These are the Holidays–Break the After-Dinner Boredom!

The St. Louis Genealogical Society recommended in their April 1995 newsletter that we periodically review our research notes. What documentation is still needed? What hidden clues can be uncovered? by asking these 20 questions of our family group sheets.

  1. Are all dates for all events complete? Or are many still estimates?
  2. Are all abbreviations correct?
  3. Is every fact documented?
  4. Have you found your ancestors in every census year during their lifetimes?
  5. Have you looked for citizenship or naturalization papers?
  6. Was the father married more than once?
  7. Do all the children belong to one wife?
  8. Is a pattern evident in the children’s names?
  9. Did the father serve in the military? What war? [Remember, unless he was exempt, he served. Check a good encyclopedia or history book for the span of his lifetime to determine what wars or rumors of wars happened then.]
  10. Figuring the dates, how many children could the mother have had?
  11. Do all her children belong to one husband? Many women outlived 2 or more husbands.
  12. Have you found the father’s will and probate records?
  13. Have you looked for a will for the mother? Lots of women filed wills.
  14. Have checked tax lists? They are recorded every 6 months–much information can be gleaned from these lists.
  15. Have you followed each child in the census to see if a parent or grandparent is living in the household?
  16. If widowed, did the mother live with her children in later years?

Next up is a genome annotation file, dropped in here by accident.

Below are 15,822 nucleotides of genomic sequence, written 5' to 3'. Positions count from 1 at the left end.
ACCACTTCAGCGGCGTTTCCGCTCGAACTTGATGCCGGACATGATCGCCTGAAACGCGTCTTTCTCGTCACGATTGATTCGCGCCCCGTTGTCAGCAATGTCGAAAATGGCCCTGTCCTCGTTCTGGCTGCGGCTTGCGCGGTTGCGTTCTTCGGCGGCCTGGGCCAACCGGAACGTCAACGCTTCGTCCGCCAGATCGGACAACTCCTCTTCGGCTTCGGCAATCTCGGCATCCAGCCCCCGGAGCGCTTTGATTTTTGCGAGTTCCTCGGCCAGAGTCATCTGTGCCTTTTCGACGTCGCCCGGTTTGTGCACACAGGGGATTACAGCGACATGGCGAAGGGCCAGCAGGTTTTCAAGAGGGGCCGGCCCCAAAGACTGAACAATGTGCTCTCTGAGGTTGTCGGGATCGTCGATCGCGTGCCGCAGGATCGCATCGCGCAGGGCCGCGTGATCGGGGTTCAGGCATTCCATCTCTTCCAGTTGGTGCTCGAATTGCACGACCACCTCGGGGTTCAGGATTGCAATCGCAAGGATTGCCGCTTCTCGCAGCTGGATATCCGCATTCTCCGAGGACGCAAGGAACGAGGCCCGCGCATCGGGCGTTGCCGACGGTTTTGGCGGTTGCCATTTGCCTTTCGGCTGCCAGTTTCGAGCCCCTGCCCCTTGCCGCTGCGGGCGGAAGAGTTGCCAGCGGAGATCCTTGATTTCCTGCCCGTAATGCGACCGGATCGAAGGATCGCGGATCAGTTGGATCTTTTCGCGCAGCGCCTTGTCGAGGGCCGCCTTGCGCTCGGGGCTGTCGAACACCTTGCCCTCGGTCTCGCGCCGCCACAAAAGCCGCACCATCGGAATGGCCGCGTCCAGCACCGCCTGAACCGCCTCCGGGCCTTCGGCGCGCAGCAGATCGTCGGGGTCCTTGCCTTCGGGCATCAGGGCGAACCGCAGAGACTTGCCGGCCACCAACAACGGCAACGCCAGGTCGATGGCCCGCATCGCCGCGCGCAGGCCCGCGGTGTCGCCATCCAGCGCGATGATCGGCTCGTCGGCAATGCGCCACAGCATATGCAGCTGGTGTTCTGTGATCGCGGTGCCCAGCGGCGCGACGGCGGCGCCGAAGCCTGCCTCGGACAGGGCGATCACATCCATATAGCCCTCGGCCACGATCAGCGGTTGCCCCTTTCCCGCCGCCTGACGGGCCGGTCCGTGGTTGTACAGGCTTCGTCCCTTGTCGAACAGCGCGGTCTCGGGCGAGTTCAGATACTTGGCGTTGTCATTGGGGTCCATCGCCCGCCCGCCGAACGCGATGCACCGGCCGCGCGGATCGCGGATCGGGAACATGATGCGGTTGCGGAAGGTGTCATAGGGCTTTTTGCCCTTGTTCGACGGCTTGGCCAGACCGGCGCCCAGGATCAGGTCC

17. Do you have the children listed in the correct birth order?
  18. Do you have a place of birth for each child.
  19. Have you checked to see if a book was ever written about your family?
  20. Do you have a set of maps for all of the places where this family resided–so you can spot the hidden clues on the maps themselves?

This list is a beginning only. Remember that these are the holidays when relatives and friends get together to celebrate–boredom. Break into the boredom with these questions and others that your relatives may know the answers to.

I asked my students to fill in the death entries for the people on one family group sheet using the new State Archives Death and Burial Index available online. One student said she couldn’t benefit because her guy died and was buried at sea coming to America. I suggested that she look anyway. Guess what she found! He died and is buried in Utah. When she called to share the information with her brother last Christmas–she discovered he had known it all along and had visited the grave site himself.

Break the after-dinner boredom! Share what you know and what you need to know. Your favorite genealogy guru, Arlene Eakle

PS This Genealogy News Sheet will be posted from the Family History Library for the next two weeks. I will have great genealogy things to share!

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One Response to These are the Holidays–Break the After-Dinner Boredom!

  1. MrRicky says:

    How do I find the State archives Death and Burial Index you mentioned in this blog?

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